Wow, that subject line really sounds wrong somehow. Anyway. I don't touch UNG anymore, even though it's technically always kind of interesting. I do glance at it daily, however, and I was stunned to see it had fallen – yet again! – to a lifetime low. At this rate, why don't we switch all our energy needs to natural gas? The stuff is getting close to free!
Slope of Hope Blog Posts
Slope initially began as a blog, so this is where most of the website’s content resides. Here we have tens of thousands of posts dating back over a decade. These are listed in reverse chronological order. Click on any category icon below to see posts tagged with that particular subject, or click on a word in the category cloud on the right side of the screen for more specific choices.
Regular and/or observant readers know that very late in August, I posted – – and subsequently deleted – – a post from Boston Wealth (written by Mortie) with a very bullish take on the market's prospects. In fairness to myself, I genuinely did disagree with the conclusions of the post, but to take a carefully-written piece of work and toss it in the dustbin simply because I disagreed with it was wrong-headed and – with hindsight – a telling warning about the sea-change that was about to take place.
I wrote to Ben of Boston Wealth this morning in the most humble terms, and he graciously accepted my apology. I believe in the words of Desiderata – "As far as possible without surrender be on good terms with all persons." I appreciate forgiveness, particularly when it's warranted like this. Ben promises more posts will be coming in the future, and I shall treat them with the respect they deserve.
There seems to be virtually universal agreement that 1250 is the next stop on the S&P (Gainesville, Georgia notwithstanding), although I still maintain the bulls are going to be sorely disappointed. The confidence – in some cases, smug arrogance – of the bulls can be understood in light of this month's price action:
Equity rallies based on government manipulation don't strike me as sustainable, and I continue to find, and secure, short positions that I feel are promising. I do have a small number of bullish positions whose charts I genuinely can get behind, but my largest hedge – a very substantial SPY position – was closed this morning and I remain positioned heavily on the short side.
Friday was a very good day for the bulls and a number of key support and resistance levels fell that suggest that we've a lot more upside coming. After the slight break back down through the SPX IHS neckline on Thursday it was weakened, but not greatly so, and the neckline was recaptured with a lot of confidence on Friday. On the 60min chart we've now established a support trendline to go with the already established resistance trendline. Together they look like a rising wedge, but there aren't enough crosses between the trendlines to make it one really:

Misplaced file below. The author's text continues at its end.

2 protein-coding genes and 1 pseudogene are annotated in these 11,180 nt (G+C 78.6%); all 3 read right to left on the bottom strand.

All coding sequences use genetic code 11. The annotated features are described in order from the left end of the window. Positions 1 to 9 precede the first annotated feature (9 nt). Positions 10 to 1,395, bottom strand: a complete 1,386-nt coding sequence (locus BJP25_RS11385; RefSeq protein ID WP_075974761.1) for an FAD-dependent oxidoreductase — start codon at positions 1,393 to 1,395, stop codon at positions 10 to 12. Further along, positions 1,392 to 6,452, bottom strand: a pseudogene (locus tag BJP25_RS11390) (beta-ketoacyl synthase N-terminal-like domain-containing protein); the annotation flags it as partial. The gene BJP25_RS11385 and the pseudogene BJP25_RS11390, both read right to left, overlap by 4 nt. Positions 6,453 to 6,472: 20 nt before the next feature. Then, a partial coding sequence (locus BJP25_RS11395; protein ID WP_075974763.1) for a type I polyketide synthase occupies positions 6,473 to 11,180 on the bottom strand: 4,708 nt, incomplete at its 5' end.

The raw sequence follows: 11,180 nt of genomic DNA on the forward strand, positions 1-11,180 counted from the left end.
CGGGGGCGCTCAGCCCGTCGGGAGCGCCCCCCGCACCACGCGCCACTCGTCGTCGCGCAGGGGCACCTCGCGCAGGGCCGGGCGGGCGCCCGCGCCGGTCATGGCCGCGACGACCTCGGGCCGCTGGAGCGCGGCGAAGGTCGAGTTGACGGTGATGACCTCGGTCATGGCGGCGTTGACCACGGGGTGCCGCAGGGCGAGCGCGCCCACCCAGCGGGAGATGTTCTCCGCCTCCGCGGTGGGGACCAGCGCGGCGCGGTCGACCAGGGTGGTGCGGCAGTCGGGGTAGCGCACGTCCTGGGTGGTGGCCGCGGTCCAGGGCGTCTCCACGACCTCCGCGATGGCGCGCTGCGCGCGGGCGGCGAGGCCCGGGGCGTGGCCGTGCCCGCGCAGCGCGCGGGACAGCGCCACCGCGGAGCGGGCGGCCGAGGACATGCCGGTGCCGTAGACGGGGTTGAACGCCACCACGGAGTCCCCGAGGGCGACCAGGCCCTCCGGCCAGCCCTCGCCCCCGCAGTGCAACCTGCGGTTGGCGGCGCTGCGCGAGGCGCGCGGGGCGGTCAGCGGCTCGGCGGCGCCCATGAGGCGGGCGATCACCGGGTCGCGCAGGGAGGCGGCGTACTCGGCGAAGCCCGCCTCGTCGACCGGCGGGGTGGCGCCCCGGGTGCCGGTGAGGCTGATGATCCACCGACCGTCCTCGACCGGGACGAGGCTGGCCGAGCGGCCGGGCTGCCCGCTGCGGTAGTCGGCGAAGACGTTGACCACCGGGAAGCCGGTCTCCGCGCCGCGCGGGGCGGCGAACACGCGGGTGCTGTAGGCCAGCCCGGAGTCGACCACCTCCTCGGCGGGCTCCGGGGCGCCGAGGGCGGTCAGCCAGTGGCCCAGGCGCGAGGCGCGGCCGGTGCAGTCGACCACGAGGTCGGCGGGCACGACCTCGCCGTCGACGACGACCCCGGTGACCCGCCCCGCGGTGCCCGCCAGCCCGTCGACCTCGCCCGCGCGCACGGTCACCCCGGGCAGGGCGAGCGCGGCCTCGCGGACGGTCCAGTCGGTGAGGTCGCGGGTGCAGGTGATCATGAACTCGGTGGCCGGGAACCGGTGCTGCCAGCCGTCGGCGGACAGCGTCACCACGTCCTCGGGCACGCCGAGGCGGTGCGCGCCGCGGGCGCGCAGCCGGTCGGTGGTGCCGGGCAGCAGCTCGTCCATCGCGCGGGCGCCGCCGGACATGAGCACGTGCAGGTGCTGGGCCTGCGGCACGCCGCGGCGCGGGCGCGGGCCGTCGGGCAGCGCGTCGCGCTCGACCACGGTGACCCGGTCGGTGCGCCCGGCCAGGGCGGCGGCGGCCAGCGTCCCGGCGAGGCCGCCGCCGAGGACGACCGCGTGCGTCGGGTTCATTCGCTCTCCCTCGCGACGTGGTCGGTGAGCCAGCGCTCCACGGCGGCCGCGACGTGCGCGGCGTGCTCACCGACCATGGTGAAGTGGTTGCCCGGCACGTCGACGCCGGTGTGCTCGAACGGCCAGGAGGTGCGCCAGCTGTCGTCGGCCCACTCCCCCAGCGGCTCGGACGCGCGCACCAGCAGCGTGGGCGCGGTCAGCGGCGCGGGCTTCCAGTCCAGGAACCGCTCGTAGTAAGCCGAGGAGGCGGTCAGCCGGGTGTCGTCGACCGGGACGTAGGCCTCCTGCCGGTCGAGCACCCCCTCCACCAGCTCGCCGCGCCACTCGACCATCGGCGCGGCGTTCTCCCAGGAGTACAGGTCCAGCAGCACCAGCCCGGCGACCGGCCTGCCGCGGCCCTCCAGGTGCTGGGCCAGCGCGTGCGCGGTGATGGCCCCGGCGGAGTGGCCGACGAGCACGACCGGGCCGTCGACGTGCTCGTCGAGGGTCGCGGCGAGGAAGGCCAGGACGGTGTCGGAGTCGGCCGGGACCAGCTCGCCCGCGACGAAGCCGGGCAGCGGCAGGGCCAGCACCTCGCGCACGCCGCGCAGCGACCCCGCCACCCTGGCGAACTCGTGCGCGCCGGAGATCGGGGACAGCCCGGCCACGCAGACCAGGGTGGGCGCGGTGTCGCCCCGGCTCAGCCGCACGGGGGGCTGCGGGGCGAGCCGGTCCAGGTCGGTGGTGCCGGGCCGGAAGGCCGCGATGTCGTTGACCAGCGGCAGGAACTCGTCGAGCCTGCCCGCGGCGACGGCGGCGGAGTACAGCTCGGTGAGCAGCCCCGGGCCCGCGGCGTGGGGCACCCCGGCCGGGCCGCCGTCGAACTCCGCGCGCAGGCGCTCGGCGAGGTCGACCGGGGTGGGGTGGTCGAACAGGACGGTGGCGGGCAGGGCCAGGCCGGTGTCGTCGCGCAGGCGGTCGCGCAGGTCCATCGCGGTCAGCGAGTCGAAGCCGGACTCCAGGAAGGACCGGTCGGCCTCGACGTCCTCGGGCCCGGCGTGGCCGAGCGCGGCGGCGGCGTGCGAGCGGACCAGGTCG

Copper has broken upwards from the rising wedge and well established resistance trendline and the rising wedge target is 397, which fits with the two alternate resistance trendlines that I've marked on the chart. This break could possibly still be a wedge overthrow, but I wouldn't put any money on that:
USD has now broken down from both the H&S neckline and the support level that I marked in on Friday's chart. The next obvious targets for EURUSD and GBPUSD from their charts are in the 1.375 and 1.595 areas respectively so I'm not really seeing much reason for a bounce here:
Oil broke declining resistance and the H&S that was forming now looks unlikely to finish forming the right shoulder. Oil's probably the weakest long here with the high stocks position looking likely to be a drag on any move up:
Financials are often a good indicator for equities and I've been looking at the XLF chart over the weekend. That also looks encouraging for bulls, with a falling wedge that has broken up and retested, and a smaller rectangle bottom that has formed at the bottom of the falling wedge. Rectangle bottoms, despite the name, break down 55% of the time, but this one looks likely to break up under the circumstances. On an upward break this has an 85% chance of reaching the target at 16.8. The falling wedge target is 17.05:
All in all the technical picture overall looks very bullish now and the best strategy here looks likely to be buying on weakness. We may see some weakness this week and I'm seeing a big move today in one direction or the other. If that move is down then it is likely to set the direction for much of the week. If that move is up then I'm seeing strong resistance in the 1161 – 1165 area today.